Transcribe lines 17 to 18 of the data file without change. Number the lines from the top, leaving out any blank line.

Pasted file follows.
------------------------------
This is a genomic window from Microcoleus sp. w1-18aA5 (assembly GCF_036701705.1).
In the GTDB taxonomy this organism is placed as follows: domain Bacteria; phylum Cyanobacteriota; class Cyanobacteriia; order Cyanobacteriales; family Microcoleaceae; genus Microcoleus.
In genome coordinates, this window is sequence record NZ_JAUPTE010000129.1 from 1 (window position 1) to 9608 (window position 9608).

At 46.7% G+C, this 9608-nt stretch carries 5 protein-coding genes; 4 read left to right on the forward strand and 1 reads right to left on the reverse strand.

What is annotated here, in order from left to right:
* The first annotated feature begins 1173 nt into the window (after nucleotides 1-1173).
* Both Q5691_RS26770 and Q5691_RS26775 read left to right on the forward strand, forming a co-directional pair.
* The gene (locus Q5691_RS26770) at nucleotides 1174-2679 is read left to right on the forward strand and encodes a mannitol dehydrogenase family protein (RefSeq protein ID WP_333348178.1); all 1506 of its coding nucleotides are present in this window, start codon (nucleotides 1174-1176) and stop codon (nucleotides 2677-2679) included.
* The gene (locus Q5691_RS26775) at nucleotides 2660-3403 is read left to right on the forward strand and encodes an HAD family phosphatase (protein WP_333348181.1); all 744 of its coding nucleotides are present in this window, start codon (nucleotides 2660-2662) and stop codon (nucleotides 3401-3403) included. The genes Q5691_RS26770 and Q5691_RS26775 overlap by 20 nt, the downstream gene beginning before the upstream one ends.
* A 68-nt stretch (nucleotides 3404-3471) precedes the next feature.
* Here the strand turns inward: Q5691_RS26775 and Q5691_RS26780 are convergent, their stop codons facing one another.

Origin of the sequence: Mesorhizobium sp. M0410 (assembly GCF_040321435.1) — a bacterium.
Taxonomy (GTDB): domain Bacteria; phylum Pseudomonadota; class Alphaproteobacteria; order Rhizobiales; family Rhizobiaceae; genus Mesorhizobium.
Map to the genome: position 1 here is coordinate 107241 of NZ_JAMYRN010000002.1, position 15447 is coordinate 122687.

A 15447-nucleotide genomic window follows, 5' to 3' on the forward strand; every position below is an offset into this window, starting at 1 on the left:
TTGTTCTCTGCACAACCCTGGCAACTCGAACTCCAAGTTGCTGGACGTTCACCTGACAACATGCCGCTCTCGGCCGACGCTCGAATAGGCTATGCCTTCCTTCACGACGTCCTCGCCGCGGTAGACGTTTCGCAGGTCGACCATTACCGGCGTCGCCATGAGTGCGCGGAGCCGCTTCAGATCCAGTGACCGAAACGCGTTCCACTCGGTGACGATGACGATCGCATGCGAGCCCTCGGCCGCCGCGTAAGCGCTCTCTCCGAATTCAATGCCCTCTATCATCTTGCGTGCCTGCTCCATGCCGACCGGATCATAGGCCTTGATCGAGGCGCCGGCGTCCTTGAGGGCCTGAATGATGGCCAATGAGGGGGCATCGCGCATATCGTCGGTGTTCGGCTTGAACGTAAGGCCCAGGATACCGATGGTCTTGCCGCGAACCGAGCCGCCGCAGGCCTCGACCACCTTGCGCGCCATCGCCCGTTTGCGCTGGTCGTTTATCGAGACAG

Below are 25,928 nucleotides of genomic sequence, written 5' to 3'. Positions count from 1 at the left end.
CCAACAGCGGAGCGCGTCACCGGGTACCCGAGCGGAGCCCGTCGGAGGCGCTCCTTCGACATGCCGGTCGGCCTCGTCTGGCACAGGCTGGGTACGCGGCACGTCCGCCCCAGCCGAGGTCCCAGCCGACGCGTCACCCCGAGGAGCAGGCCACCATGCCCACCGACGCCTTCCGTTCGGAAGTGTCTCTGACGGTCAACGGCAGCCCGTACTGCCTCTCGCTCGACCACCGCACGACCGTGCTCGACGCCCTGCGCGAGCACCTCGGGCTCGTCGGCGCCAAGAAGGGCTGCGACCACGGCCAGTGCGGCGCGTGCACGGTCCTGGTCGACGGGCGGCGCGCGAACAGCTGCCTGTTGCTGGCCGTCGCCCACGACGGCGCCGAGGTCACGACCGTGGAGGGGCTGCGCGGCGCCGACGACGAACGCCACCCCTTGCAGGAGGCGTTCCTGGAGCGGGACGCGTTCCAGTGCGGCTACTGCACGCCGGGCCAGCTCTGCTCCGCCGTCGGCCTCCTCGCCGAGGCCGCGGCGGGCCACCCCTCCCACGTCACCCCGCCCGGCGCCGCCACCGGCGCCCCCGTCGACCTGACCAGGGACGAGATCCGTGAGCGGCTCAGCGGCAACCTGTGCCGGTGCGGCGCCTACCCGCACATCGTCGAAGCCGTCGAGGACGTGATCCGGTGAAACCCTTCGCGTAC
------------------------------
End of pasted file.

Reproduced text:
Below are 25,928 nucleotides of genomic sequence, written 5' to 3'. Positions count from 1 at the left end.
CCAACAGCGGAGCGCGTCACCGGGTACCCGAGCGGAGCCCGTCGGAGGCGCTCCTTCGACATGCCGGTCGGCCTCGTCTGGCACAGGCTGGGTACGCGGCACGTCCGCCCCAGCCGAGGTCCCAGCCGACGCGTCACCCCGAGGAGCAGGCCACCATGCCCACCGACGCCTTCCGTTCGGAAGTGTCTCTGACGGTCAACGGCAGCCCGTACTGCCTCTCGCTCGACCACCGCACGACCGTGCTCGACGCCCTGCGCGAGCACCTCGGGCTCGTCGGCGCCAAGAAGGGCTGCGACCACGGCCAGTGCGGCGCGTGCACGGTCCTGGTCGACGGGCGGCGCGCGAACAGCTGCCTGTTGCTGGCCGTCGCCCACGACGGCGCCGAGGTCACGACCGTGGAGGGGCTGCGCGGCGCCGACGACGAACGCCACCCCTTGCAGGAGGCGTTCCTGGAGCGGGACGCGTTCCAGTGCGGCTACTGCACGCCGGGCCAGCTCTGCTCCGCCGTCGGCCTCCTCGCCGAGGCCGCGGCGGGCCACCCCTCCCACGTCACCCCGCCCGGCGCCGCCACCGGCGCCCCCGTCGACCTGACCAGGGACGAGATCCGTGAGCGGCTCAGCGGCAACCTGTGCCGGTGCGGCGCCTACCCGCACATCGTCGAAGCCGTCGAGGACGTGATCCGGTGAAACCCTTCGCGTAC